58. April is the cruellest month, breeding
    Lilacs out of the dead land, mixing
    Memory and desire, stirring
    Dull roots with spring rain.
     
    The Waste Land (1922) pt. 1
  59. I read, much of the night, and go south in the winter.
     
    The Waste Land (1922) pt. 1
  60. I will show you fear in a handful of dust.
     
    The Waste Land (1922) pt. 1
  61. Madame Sosostris, famous clairvoyante,
    Had a bad cold, nevertheless
    Is known to be the wisest woman in Europe,
    With a wicked pack of cards.
     
    The Waste Land (1922) pt. 1
  62. A crowd flowed over London Bridge, so many,
    I had not thought death had undone so many.
     
    The Waste Land (1922) pt. 1
  63. The Chair she sat in, like a burnished throne,
    Glowed on the marble.
     
    The Waste Land (1922) pt. 2; see Shakespeare
  64. And still she cried, and still the world pursues,
    ‘Jug Jug’ to dirty ears.
     
    The Waste Land (1922) pt. 2; see Lyly
  65. I think we are in rats' alley
    Where the dead men lost their bones.
     
    The Waste Land (1922) pt. 2
  66. o o o o that Shakespeherian Rag—
    It's so elegant
    So intelligent.
     
    The Waste Land (1922) pt. 2; see Buck and Ruby
  67. But at my back from time to time I hear
    The sound of horns and motors, which shall bring
    Sweeney to Mrs Porter in the spring.
    O the moon shone bright on Mrs Porter
    And on her daughter
    They wash their feet in soda water.
     
    The Waste Land (1922) pt. 3; see Marvell
  68. At the violet hour, when the eyes and back
    Turn upward from the desk, when the human engine waits
    Like a taxi throbbing waiting.
     
    The Waste Land (1922) pt. 3
  69. I Tiresias, old man with wrinkled dugs.
     
    The Waste Land (1922) pt. 3
  70. One of the low on whom assurance sits
    As a silk hat on a Bradford millionaire.
     
    The Waste Land (1922) pt. 3
  71. When lovely woman stoops to folly and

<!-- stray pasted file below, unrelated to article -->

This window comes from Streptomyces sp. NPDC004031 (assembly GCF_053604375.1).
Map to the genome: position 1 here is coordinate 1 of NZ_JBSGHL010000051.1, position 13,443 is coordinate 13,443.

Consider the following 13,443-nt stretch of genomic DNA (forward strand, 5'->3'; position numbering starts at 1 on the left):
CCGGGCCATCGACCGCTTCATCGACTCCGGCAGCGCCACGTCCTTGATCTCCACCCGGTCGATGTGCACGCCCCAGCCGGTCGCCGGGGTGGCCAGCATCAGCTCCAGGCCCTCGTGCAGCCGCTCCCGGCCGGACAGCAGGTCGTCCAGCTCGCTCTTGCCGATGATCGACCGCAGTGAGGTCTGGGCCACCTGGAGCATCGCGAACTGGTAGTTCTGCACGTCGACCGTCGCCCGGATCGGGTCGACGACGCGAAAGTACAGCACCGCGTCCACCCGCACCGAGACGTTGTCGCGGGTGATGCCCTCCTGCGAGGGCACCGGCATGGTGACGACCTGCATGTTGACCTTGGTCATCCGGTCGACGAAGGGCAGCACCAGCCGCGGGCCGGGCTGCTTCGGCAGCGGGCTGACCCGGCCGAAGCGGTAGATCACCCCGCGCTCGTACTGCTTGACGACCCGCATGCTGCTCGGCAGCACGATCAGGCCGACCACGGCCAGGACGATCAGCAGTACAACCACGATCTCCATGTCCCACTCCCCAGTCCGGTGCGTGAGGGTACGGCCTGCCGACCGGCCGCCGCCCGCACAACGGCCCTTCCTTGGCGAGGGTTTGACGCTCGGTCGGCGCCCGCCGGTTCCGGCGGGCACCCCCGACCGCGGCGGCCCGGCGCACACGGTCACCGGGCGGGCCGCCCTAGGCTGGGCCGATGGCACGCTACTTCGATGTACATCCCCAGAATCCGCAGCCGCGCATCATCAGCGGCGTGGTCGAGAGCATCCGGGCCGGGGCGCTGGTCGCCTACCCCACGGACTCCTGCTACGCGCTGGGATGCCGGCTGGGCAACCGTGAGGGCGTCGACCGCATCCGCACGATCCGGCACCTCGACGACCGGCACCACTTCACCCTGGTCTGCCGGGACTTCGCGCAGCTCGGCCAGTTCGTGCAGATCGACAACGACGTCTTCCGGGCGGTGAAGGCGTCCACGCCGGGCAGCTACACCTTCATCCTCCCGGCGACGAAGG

Paces about her room again, alone,
    She smoothes her hair with automatic hand,
    And puts a record on the gramophone.
     
    The Waste Land (1922) pt. 3; see Goldsmith
  72. Phlebas the Phoenician, a fortnight dead,
    Forgot the cry of gulls, and the deep sea swell
    And the profit and loss.
     
    The Waste Land (1922) pt. 4
  73. Who is the third who walks always beside you?
    When I count, there are only you and I together
    But when I look ahead up the white road
    There is always another one walking beside you.
     
    The Waste Land (1922) pt. 5
  74. These fragments I have shored against my ruins.
     
    The Waste Land (1922) pt. 5
  75. Shantih, shantih, shantih.
     
    The Waste Land (1922) closing words; see Upanishads
  76. Webster was much possessed by death
    And saw the skull beneath the skin;
    And breastless creatures underground
    Leaned backward with a lipless grin.
     
    ‘Whispers of Immortality’ (1919)
  77. Culture may even be described simply as that which makes life worth living.
    Notes Towards a Definition of Culture (1948)
  78. The only way of expressing emotion in the form of art is by finding an ‘objective correlative’.
    The Sacred Wood (1920) ‘Hamlet and his Problems’
  79. Immature poets imitate; mature poets steal.
    The Sacred Wood (1920) ‘Philip Massinger’
  80. Someone said: ‘The dead writers are remote from us because we know so much more than they did.’ Precisely, and they are that which we know.
    The Sacred Wood (1920) ‘Tradition and Individual Talent’
  81. Poetry is not a turning loose of emotion, but an escape from emotion; it is not the expression of personality but an escape from personality.
    The Sacred Wood (1920) ‘Tradition and Individual Talent’
  82. In the seventeenth century a dissociation of sensibility set in, from which we have never recovered.
    Selected Essays (1932) ‘The Metaphysical Poets’ (1921)
  83. The great poet, in writing himself, writes his time.
    Selected Essays (1932) ‘Shakespeare and the Stoicism of Seneca’
  84. I suppose most editors are failed writers—but so are most writers.
    to Robert Giroux in conversation in 1948; Robert Giroux The Education of an Editor (1982)
  85. To me…[The Waste Land] was only the relief of a personal and wholly insignificant grouse against life; it is just a piece of rhythmical grumbling.
    The Waste Land (ed. Valerie Eliot, 1971) epigraph
  86. Those who say they give the public what it wants begin by underestimating public taste, and end by debauching it.
    in Pilkington Report (1962); anonymous observation later attributed to Eliot in Richard Hoggart A Sort of Clowning (1990)